5/30 Day two in the snowy San Juans. The morning was quite the view once again with the same pink frozen snow that made walking quite easy. We came to an alternate at the beginning of the day to avoid a steep ridge that I figured would have bad avalanche danger. It took us lower and through two canyons with a meadow in the middle that gave us a break from snow and we dried out our tents and sleeping bags and socks. When we got back on the real trail I was glad we had taken the alternate because the other route really did look sketchy and in avalanche danger. Just after we got up and over a pass, we came to a steep descent where there were switchbacks. I immediately dropped my pack off my back, pulled out my ice axe, put my wind pants on and began glissading. I had never really done it before so it was good practice and also just really fun. We then came to a valley where we noticed that the trail would take us across a long traverse on the side of the mountain. Those are usually a pain so we made our own route up to the plateau that was 12000 feet high. Once we got to the plateau the day became my new best day on trail. The stormy clouds stayed away and we began walking by massive black peak after peak. Summit peak then Montezuma peak then Trek peak. By now we realized that we could probably make it to a ski in ski out cabin that was within grasp. We were exhausted, but the surroundings and the idea of a warm cabin moved us forward. The sun began to go down and we made it to the cabin at dusk, but a not so friendly man came out and said that the cabin was "res only." Then he went back inside. Bigfoot trudged in very disappointed, but John was obviously devastated because he spent the whole day post holing with no snow shoes only to get here and realize we needed to camp elsewhere. We walked about 200 yards away and found a nice dry spot to camp. Not so bad after all. But that cozy cabin would have been so great-- a chance to dry our shoes so they don't feel like rigid plastic due to the morning freeze. So, today was great and the San Juans are incredible.
5/31 We got going really late because we were so beat from the day before. We only had 15 miles ahead of us after all. We stumbled our way through the snow taking our time partly and not making good miles because we didn't get out in time for the hard snow. We got up to a ridge where it began snowing and we heard thunder so we picked up the pace a bit. By now we could see the pass we were going to so that was pretty motivating. The going got VERY slow ever since then because the snow turned into a soup and we were all tired. The trail tended to follow contours of mountains which made your snow shoes slip down the slope and twist your ankle every step, so I tried to stay along flat ridges that went up and down. Eventually we got to a junction where the trail split down to a clear dirt road to the pass or up another mountain which would takes us all night to follow. Bigfoot called a trail angel who offered us a ride instead of hitching 22 miles. It was too tempting, I said yes and we walked away from the mountain. John was disappointed. I was disappointed. Then, as I was walking down I couldn't help it any longer and I yelled down to Bigfoot and said we would meet him I town. He said he was happy we made that decision. Back we went and up the mountain we climbed, the snow was deep so we followed some bear tracks. We made it to a saddle and began walking toward Alberta Peak, which we had the goal of summiting that night. It was slow breaking trail and then we got to a place called the knifes edge which was an extremely narrow ridge line surrounded by snow that was ready to slide. The ski area had built a railing and bridge but it was snowed over so we hopped the rail, climbed the vertical ridge down about 8 feet, then began traversing the wall as if we were playing hot lava trying not to touch the snow. It was one of those things that makes you a bit nervous but keeps you on edge and focused. Now just the peak was ahead of us. It was 8 20 and we scrambled to the top where it was covered in icy snow. It was perfect timing, everywhere you looked there was a new vibrant color-- down the valley the bright spring greens were illuminated by the gold lighting, the peaks that surrounded us everywhere at a 360 degree view were like pink snow cones sitting on top of the brown rock piles. John admitted it was the best sunset he had ever witnessed. After photos we hurried down to a chair lift and camped on some gravel while the sun slipped away and night fell. Yeah we weren't in town eating burgers, but we were doing what we came out here for-- soaking up every last mile of the CDT. Before we went to bed john said he was happy to have met me (cute I know), and I agreed. Someone that can push your limits and call you out on what you truly are out here for.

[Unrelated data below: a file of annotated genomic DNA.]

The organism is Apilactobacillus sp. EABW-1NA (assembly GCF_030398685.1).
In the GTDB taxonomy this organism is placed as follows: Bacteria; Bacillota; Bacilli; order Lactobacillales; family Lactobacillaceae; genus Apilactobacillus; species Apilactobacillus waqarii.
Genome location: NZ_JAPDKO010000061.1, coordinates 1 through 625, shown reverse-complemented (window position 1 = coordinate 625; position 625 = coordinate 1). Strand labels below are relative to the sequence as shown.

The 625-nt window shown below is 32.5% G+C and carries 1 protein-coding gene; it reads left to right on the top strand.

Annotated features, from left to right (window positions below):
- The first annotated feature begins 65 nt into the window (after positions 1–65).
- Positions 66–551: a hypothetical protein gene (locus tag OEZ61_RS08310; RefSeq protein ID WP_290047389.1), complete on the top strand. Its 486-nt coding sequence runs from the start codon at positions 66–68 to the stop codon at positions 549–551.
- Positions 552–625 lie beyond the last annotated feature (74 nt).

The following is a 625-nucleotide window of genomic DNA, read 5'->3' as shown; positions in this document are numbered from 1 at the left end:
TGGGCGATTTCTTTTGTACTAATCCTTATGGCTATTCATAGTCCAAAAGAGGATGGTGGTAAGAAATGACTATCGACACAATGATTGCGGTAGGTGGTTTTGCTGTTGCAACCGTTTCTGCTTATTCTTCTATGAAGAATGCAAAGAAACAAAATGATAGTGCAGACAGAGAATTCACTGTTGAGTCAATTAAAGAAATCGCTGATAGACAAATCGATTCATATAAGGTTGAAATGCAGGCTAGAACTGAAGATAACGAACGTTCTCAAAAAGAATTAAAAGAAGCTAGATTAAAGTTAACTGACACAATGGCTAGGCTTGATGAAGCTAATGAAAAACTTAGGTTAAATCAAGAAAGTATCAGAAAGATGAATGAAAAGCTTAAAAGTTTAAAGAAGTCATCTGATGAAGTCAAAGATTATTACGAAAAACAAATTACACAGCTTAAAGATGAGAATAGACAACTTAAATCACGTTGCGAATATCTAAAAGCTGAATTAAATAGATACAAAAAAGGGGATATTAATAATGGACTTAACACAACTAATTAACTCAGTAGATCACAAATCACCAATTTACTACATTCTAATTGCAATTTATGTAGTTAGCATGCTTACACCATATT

5/1 When we got to the pinewood motel, it was easy to notice the hikers that had been through the snow versus the hikers that had just taken time off for their sunburnt noses and cheeks and dry, cracking lips. Seeing so many hikers was nice, and I got a room with John and Lilly where we could rest up. Its funny because I actually needed this zero, I needed to rest. Whereas on the PCT taking a rest day was not ever really needed. During the day I washed clothes, showered, ate a lot, and watched a couple Harry Potter movies. The highlight was definitely the Thai food in the end with a full table of 12 or so hikers.